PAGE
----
Over-the-counter pesticides found in islands’ forage fish

Submitted by Russel Barsh Director of KWIAHT

A two-year study of contaminants in locally caught forage fish confirms the presence of pyrethroid pesticides, the most common active ingredient in home and garden products sold in the San Juan Islands including “knock down” sprays and carpenter ant treatments. Supported by the Rose Foundation’s Southern Resident Orca program, the study focused on Pacific Sand Lance, a keystone prey species for seabirds as well as Chinook salmon. Sand lances make up nearly half of the diet of juvenile Chinook salmon as they migrate through the islands each summer, and are also a large part of the diet of resident Blackmouth salmon, which historically provided the basis for Southern Residents to remain in the Salish Sea year-round.

At this stage it is unclear whether the levels of pesticides seen in sand lances are sufficient to interfere with their growth and reproduction. Chinook salmon and seabirds such as Tufted Puffins, Rhinoceros Auklets and Marbled Murrelets that prey heavily on sand lances may be more at risk as they accumulate toxicants from their diets over many years.

An intriguing sidelight of the Kwiaht study is a finding that sand lances collected closest to Admiralty Inlet, the entrance to Puget Sound, were on average twice as contaminated with pyrethroid pesticides as sand lances collected on the north side of San Juan County closest to the Fraser River plume. It would not be surprising to find that Puget Sound marine food webs are more heavily contaminated with these home and garden compounds, in light of the relative size of human populations and volumes of water flushing large population centers.

In addition to pyrethroid pesticides, the Kwiaht study assessed the concentration of PCBs and phthalates (industrial plasticizers and emulsifiers) in local sand lances. These compounds are much more widespread and persistent than pyrethroid pesticides, and less under the control of local consumers. Phthalates raise particular concern because their molecular structure may make them estrogenic endocrine disrupters, which have been shown elsewhere to disrupt the normal development of reproductive organs in fishes.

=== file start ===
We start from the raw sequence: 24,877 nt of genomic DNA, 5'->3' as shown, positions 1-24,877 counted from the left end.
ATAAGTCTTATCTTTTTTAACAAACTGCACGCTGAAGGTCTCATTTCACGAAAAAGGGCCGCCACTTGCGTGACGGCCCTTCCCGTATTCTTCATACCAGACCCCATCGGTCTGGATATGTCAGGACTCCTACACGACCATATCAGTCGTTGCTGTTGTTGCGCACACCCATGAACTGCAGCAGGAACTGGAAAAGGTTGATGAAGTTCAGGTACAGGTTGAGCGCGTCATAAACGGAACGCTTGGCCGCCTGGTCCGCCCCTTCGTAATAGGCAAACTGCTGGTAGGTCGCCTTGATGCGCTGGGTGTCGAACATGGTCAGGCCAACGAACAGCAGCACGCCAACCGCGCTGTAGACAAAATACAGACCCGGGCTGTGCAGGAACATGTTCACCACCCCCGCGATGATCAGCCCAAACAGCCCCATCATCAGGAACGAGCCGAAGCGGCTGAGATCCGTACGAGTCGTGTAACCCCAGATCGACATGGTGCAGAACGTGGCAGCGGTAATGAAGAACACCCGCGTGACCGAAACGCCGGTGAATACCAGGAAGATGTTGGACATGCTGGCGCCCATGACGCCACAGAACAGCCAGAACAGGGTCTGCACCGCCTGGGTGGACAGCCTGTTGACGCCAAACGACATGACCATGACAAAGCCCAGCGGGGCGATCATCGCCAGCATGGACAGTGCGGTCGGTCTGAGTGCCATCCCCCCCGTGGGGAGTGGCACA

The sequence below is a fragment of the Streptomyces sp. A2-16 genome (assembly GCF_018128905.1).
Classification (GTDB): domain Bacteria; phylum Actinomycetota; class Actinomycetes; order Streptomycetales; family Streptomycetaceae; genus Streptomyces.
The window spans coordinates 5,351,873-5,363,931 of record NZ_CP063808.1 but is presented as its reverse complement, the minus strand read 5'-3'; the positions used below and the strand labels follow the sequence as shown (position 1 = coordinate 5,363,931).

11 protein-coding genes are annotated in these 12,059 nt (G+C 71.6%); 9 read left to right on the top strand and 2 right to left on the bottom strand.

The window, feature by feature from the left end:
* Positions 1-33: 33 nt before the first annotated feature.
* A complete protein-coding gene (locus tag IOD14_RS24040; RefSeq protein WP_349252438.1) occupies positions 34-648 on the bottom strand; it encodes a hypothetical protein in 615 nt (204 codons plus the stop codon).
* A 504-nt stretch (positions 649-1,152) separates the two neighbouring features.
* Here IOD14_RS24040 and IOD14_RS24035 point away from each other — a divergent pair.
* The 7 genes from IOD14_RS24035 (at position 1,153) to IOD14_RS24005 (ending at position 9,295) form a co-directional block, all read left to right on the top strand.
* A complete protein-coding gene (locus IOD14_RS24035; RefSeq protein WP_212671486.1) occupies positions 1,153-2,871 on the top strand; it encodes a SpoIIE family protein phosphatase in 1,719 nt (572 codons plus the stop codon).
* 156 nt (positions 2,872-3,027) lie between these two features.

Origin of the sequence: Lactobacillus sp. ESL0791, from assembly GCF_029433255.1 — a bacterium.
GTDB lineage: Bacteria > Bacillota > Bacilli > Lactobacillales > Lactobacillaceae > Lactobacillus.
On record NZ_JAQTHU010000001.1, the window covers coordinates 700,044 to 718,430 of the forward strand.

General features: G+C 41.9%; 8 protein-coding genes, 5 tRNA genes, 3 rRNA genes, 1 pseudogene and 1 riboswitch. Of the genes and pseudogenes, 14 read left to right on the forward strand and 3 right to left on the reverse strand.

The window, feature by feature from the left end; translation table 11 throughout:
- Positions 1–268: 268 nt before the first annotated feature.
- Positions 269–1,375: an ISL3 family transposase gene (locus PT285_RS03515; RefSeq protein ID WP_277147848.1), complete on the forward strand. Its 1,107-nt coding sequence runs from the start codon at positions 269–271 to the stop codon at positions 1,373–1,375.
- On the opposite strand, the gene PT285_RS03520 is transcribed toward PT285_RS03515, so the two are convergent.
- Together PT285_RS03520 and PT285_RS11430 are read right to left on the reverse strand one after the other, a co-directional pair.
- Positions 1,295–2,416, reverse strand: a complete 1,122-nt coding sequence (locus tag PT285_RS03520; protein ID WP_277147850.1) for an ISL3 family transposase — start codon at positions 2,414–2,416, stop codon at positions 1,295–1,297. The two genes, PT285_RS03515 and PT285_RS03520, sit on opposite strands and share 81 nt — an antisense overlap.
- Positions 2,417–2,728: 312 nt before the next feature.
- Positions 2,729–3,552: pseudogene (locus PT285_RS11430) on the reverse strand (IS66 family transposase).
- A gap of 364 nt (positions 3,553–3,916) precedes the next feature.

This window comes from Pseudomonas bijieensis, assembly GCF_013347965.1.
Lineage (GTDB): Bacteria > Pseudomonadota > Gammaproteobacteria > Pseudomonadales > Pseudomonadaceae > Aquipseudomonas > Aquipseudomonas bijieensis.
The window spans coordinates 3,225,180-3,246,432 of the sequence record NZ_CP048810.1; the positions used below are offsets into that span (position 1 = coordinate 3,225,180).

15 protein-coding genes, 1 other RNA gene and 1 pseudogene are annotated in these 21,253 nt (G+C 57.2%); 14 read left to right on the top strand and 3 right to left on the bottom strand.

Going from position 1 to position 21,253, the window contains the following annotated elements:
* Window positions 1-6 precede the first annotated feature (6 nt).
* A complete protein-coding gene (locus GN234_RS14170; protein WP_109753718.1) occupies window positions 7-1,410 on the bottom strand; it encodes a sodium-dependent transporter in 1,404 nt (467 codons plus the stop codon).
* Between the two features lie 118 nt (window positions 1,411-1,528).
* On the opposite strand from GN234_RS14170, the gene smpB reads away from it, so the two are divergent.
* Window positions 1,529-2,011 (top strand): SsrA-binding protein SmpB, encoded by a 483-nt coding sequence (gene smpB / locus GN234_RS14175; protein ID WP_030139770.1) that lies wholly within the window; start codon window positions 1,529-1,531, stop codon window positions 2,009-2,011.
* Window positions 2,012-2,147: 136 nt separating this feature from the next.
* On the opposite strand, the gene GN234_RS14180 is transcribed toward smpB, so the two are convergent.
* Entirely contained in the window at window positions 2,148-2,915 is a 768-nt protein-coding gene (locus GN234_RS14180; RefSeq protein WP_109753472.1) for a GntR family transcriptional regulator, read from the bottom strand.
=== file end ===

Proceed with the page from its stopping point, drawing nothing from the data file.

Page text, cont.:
Questions remain about how everyday pesticides used in the islands get into the marine food web. We know that rain runoff transports contaminated soil particles to nearshore waters, but the link to forage fish diets is unclear. Kwiaht researchers have found that sand lances target large marine copepods that seasonally move between the seafloor and the surface; this suggests a potential transport mechanism. Herring also devote some of their foraging effort to worms and small crustaceans on the seafloor.

Another possible route involves contaminated insects killed or sickened by pesticides. Juvenile Chinook have been found to feast on drowned swarms of midges and winged ants in late summer, which may be contaminated. A preliminary study by the Kwiaht laboratory found traces of pyrethroids in bat guano from San Juan and Lopez Islands, presumably from insects that were exposed to sub-lethal doses of these pesticides.

Regardless of the pathways involved, it is clear that consumers should use less pyrethroid pesticide, and use these products more carefully where they are less likely to end up in surface water runoff, streams, or beaches.

The Kwiaht study made use of biomedical immunoassays to reduce costs and explore the feasibility of monitoring contaminants in forage fish on an annual basis to see whether conditions improve—for example, as a result of consumer activism. Kwiaht researchers hope to train staff and volunteers of community conservation organizations elsewhere in the Salish Sea to do their own toxic-loading studies, and to target local sources of contaminants that accumulate in forage fishes that feed salmon and killer whales.